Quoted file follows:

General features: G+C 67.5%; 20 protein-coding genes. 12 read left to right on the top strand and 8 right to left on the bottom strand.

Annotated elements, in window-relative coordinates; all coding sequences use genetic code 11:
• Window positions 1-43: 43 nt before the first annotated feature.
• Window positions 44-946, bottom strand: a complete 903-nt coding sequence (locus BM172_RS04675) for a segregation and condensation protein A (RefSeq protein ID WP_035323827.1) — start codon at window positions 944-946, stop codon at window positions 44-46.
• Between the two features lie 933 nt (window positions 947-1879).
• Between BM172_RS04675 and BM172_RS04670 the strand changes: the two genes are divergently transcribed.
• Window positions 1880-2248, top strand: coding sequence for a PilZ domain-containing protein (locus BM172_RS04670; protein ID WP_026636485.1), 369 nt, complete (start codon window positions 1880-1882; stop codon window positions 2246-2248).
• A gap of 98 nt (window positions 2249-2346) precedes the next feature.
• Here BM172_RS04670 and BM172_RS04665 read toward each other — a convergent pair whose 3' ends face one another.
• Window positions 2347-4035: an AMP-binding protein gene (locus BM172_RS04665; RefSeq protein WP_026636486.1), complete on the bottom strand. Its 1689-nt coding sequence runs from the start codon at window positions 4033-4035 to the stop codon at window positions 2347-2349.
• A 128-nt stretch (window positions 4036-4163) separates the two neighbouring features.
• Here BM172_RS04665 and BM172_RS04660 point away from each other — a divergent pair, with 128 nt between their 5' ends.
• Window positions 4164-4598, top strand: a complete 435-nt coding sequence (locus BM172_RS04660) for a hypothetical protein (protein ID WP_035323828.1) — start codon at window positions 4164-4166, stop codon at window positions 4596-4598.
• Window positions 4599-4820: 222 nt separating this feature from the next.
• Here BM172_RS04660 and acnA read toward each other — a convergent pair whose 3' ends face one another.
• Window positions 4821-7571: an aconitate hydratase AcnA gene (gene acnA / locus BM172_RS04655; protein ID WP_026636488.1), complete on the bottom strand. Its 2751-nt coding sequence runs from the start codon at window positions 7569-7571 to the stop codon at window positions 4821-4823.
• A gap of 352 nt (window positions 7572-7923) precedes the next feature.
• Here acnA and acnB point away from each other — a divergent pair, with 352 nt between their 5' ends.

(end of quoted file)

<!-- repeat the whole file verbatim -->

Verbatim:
General features: G+C 67.5%; 20 protein-coding genes. 12 read left to right on the top strand and 8 right to left on the bottom strand.

Annotated elements, in window-relative coordinates; all coding sequences use genetic code 11:
• Window positions 1-43: 43 nt before the first annotated feature.
• Window positions 44-946, bottom strand: a complete 903-nt coding sequence (locus BM172_RS04675) for a segregation and condensation protein A (RefSeq protein ID WP_035323827.1) — start codon at window positions 944-946, stop codon at window positions 44-46.
• Between the two features lie 933 nt (window positions 947-1879).
• Between BM172_RS04675 and BM172_RS04670 the strand changes: the two genes are divergently transcribed.
• Window positions 1880-2248, top strand: coding sequence for a PilZ domain-containing protein (locus BM172_RS04670; protein ID WP_026636485.1), 369 nt, complete (start codon window positions 1880-1882; stop codon window positions 2246-2248).
• A gap of 98 nt (window positions 2249-2346) precedes the next feature.
• Here BM172_RS04670 and BM172_RS04665 read toward each other — a convergent pair whose 3' ends face one another.
• Window positions 2347-4035: an AMP-binding protein gene (locus BM172_RS04665; RefSeq protein WP_026636486.1), complete on the bottom strand. Its 1689-nt coding sequence runs from the start codon at window positions 4033-4035 to the stop codon at window positions 2347-2349.
• A 128-nt stretch (window positions 4036-4163) separates the two neighbouring features.
• Here BM172_RS04665 and BM172_RS04660 point away from each other — a divergent pair, with 128 nt between their 5' ends.
• Window positions 4164-4598, top strand: a complete 435-nt coding sequence (locus BM172_RS04660) for a hypothetical protein (protein ID WP_035323828.1) — start codon at window positions 4164-4166, stop codon at window positions 4596-4598.
• Window positions 4599-4820: 222 nt separating this feature from the next.
• Here BM172_RS04660 and acnA read toward each other — a convergent pair whose 3' ends face one another.
• Window positions 4821-7571: an aconitate hydratase AcnA gene (gene acnA / locus BM172_RS04655; protein ID WP_026636488.1), complete on the bottom strand. Its 2751-nt coding sequence runs from the start codon at window positions 7569-7571 to the stop codon at window positions 4821-4823.
• A gap of 352 nt (window positions 7572-7923) precedes the next feature.
• Here acnA and acnB point away from each other — a divergent pair, with 352 nt between their 5' ends.